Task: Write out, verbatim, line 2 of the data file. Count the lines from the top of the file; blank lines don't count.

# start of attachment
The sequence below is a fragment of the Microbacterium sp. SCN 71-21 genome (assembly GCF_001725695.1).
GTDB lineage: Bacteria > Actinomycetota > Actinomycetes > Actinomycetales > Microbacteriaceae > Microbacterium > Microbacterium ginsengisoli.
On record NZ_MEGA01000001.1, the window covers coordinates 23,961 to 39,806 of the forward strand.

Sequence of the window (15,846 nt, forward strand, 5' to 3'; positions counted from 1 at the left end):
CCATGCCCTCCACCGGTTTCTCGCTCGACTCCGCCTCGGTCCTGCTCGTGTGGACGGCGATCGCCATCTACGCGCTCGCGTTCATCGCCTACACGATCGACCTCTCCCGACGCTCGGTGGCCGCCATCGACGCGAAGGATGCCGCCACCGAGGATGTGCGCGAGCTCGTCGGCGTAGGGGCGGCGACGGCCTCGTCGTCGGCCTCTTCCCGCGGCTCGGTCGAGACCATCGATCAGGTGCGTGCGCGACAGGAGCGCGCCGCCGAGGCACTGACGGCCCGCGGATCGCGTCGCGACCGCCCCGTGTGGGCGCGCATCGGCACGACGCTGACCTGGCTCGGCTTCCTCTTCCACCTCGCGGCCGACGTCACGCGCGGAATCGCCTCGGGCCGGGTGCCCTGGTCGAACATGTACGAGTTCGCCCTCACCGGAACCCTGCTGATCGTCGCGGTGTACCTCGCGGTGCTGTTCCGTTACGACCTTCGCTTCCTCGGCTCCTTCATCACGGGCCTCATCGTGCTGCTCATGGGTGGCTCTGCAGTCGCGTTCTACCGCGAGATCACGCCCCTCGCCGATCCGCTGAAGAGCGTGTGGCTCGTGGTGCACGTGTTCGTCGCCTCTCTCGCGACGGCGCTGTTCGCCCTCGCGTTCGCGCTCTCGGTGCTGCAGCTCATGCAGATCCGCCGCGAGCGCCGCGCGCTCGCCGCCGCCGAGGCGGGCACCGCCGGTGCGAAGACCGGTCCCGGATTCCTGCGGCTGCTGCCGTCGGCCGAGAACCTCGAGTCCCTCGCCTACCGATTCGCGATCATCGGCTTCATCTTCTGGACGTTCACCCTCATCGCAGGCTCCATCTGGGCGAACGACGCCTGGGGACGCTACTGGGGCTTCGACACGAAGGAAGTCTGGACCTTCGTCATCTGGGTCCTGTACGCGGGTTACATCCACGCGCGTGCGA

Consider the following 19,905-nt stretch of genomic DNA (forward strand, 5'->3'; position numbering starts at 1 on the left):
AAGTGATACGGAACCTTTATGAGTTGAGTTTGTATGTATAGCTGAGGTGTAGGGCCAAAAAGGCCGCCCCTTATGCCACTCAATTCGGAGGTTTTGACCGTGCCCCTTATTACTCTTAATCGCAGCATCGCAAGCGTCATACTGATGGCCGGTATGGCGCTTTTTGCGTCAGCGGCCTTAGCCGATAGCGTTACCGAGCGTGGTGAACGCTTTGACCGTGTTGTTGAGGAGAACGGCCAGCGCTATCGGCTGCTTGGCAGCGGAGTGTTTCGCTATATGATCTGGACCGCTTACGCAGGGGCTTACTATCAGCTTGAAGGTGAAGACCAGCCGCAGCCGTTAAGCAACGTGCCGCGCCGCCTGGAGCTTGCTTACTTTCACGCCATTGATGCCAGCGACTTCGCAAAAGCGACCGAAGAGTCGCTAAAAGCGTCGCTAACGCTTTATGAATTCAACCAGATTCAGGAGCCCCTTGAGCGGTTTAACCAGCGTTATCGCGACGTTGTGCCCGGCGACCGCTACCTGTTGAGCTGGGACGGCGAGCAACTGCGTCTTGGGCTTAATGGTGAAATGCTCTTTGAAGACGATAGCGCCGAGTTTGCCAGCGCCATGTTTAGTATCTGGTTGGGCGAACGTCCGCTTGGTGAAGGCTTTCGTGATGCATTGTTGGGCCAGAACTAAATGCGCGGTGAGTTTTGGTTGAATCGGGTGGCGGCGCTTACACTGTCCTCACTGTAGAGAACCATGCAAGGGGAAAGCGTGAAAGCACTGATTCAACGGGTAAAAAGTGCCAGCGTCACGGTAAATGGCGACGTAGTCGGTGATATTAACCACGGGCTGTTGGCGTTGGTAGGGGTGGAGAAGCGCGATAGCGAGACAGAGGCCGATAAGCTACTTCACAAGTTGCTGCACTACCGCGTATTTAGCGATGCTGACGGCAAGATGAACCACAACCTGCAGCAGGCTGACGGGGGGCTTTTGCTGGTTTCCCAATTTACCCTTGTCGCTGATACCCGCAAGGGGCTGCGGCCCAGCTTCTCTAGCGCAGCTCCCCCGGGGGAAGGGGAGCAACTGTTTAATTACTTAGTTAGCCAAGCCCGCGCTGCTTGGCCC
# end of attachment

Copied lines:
GTDB lineage: Bacteria > Actinomycetota > Actinomycetes > Actinomycetales > Microbacteriaceae > Microbacterium > Microbacterium ginsengisoli.